These findings regarding the importance of social cues indicate that instructors of online classes need to be aware of the importance of these cues and utilize strategies that mitigate ambiguity of instructions and promote engagement. For instance, instructors should provide explicit instructions, signal transitions in the lesson, and provide both written and audio descriptions of course content.
Limited Social Interaction
Ana, Eunbi, and Shin thought there was limited social interaction during Zoom classes, and Hyuk noted feeling “completely disconnected” from the campus community despite regular engagement in online courses and meetings. Shin felt that the lack of interaction was hurting his social networking, and both he and Eunbi explained that this lack of interaction has led them to feeling socially isolated and unfulfilled at times. Similar reports of isolation in online settings in the literature confirm that many international students perceive interaction in general to be lacking, or that they have difficulty engaging during online classes (Leem et al., 2018; Phirangee & Malec, 2017; Tichavsky et al. 2015). Interestingly, Shin also expressed that a barrier to interaction was potentially being perceived as homosexual or flirtatious by domestic students if he attempted to build relationships through the private messaging function in Zoom. This comment serves as an example of how sociocultural characteristics of the host country can shape an international student’s perceptions of and experiences with online education.
Overall, cases like these highlight the importance for instructors to engage students during synchronous lessons by utilizing strategies that promote active learning; however, it seems like this is an area that is still in its developmental stage.
Reliance on Passive Learning
In a diverging finding, some forms of online teaching appeared to cause some students to disengage in synchronous class lectures and rely on other available learning strategies. Hyuk described on how he was constantly distracted by other things on his computer during class, saying, “I never know when activities start or what we are supposed to be doing. But I can’t stop! It’s like I am drunk!” He reflected that his lack of focus was likely due to the lack of accountability and English difficulties caused by the online interface. He continued, “It is much easier for me to catch the English if I am in a class” and that “I am less motivated to concentrate because it is online. … I feel like I can just understand everything better by reading the PDFs.” Similar sentiments were expressed by Shin, and such findings indicate that reading asynchronously is a more effective way for students to acquire content knowledge rather than listen to synchronous class sessions, even to the point of deeming the synchronous lessons useless.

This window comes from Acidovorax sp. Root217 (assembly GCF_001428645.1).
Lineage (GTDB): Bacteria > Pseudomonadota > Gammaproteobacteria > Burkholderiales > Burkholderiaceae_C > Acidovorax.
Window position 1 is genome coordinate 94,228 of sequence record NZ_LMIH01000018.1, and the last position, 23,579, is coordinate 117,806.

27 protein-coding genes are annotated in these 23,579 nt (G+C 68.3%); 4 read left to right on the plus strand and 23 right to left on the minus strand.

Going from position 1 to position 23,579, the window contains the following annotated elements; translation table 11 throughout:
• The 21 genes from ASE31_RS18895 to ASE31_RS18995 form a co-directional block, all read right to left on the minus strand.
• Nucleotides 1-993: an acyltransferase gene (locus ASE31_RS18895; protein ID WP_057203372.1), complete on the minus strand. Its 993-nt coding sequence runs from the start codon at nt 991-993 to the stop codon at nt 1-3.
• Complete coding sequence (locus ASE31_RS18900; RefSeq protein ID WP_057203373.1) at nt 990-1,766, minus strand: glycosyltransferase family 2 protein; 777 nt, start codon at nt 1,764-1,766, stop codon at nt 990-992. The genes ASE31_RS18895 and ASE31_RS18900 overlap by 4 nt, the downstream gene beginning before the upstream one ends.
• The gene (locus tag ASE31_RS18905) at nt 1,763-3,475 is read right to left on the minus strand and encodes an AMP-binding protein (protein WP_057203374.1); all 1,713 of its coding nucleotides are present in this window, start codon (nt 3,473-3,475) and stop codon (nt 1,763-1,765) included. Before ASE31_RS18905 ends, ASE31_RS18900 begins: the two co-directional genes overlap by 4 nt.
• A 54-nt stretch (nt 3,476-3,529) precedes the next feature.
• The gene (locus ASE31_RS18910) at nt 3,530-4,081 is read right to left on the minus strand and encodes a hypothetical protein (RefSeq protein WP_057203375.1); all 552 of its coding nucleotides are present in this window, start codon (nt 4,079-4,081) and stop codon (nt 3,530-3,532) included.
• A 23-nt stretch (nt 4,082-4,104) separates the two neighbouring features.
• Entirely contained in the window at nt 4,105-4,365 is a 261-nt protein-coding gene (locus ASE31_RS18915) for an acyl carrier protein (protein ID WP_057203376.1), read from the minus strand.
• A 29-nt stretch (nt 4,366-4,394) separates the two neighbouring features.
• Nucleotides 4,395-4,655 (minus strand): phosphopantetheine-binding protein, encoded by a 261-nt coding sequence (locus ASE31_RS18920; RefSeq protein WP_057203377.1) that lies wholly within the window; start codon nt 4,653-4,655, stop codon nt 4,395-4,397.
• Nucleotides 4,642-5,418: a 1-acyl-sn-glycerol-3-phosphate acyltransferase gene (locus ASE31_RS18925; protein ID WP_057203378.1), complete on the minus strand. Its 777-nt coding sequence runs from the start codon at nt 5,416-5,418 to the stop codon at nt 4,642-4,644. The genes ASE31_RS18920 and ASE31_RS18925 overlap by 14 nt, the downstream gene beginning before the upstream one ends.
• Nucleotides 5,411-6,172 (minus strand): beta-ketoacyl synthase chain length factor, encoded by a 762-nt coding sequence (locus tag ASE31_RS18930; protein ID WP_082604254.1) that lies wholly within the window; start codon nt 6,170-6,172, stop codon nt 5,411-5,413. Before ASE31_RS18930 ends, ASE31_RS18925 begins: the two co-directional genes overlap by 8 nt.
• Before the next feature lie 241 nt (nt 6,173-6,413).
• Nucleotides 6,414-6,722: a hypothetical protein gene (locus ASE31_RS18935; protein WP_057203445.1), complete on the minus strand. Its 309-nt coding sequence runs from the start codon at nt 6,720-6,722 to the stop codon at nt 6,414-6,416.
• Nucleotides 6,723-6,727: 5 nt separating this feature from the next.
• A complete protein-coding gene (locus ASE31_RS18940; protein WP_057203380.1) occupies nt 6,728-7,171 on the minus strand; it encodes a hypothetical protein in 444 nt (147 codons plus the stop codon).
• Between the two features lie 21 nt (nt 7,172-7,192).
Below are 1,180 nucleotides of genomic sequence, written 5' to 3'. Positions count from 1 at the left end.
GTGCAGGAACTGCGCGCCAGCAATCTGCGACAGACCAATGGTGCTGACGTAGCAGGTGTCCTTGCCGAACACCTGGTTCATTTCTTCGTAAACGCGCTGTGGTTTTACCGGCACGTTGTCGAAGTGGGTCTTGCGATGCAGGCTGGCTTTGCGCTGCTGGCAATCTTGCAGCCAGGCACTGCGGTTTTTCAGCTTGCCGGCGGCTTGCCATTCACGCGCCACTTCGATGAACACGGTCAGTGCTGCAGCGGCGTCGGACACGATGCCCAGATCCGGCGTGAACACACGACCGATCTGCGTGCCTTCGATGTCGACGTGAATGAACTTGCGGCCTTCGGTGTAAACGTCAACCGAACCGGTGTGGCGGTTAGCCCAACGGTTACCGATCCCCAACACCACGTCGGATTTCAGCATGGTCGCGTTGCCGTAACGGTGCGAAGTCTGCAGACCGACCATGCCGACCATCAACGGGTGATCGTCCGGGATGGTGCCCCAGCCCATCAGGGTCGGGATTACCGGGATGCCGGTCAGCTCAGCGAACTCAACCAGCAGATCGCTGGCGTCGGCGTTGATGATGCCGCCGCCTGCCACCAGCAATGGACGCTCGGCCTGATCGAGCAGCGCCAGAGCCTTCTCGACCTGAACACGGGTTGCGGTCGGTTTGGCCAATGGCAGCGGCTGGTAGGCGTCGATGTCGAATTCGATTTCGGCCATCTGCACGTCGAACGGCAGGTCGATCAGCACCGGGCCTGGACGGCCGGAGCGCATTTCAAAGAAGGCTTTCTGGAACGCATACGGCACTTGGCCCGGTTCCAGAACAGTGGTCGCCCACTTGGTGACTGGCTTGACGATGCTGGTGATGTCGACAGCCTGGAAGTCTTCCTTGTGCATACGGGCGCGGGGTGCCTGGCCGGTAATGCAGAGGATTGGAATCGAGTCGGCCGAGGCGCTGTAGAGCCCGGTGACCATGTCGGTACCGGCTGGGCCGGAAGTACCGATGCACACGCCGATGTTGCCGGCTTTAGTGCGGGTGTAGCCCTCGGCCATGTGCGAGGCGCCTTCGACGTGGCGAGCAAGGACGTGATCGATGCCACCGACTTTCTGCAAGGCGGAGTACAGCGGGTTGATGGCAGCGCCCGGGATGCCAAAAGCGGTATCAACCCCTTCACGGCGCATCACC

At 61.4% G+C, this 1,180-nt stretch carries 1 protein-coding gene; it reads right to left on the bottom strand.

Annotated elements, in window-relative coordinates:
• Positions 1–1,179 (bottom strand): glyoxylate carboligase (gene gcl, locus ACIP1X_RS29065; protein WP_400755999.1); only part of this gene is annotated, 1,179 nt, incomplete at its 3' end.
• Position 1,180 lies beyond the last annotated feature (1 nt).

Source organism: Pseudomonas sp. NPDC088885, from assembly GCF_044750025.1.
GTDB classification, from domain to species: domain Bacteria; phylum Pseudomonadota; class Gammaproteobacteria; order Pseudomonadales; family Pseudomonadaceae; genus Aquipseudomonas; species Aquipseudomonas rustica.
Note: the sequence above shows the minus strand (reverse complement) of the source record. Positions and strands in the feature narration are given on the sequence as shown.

These findings are concerning because if such students are allowed to fall back exclusively on their strengths in passive learning and asynchronous participation, they will not be motivated to develop critical listening and speaking skills. This makes it likely that they will be at a competitive disadvantage once they graduate and enter the job market. Both Hyuk and Shin have aspirations of working in the U.S. and were well aware of this potential outcome, citing it as a source of anxiety.
Despite the many difficulties reported, each of the participants provided examples of beneficial online teaching approaches and strategies they had experienced during their second (Spring 2020) and third (Fall 2020) semesters. Guo and Hyuk mentioned how they appreciated it when their professors were meticulous with the organization of their class time and materials. Guo noted that organization made the lesson seem “fluent” and that it helped him stay focused. He also explained how the instructor’s “responsiveness, attitude, and availability” helped him concentrate and that the professor being motivated to engage him in conversation was “highly important for me, for making me feel like I am improving my English.” Ana and Guo also mentioned that they found structured opportunities to interact with their classmates to be very helpful for their engagement, which again hints at the central role the instructor plays in facilitating structured interactional opportunities among all students (Leem et al., 2018; Phirangee & Malec, 2017).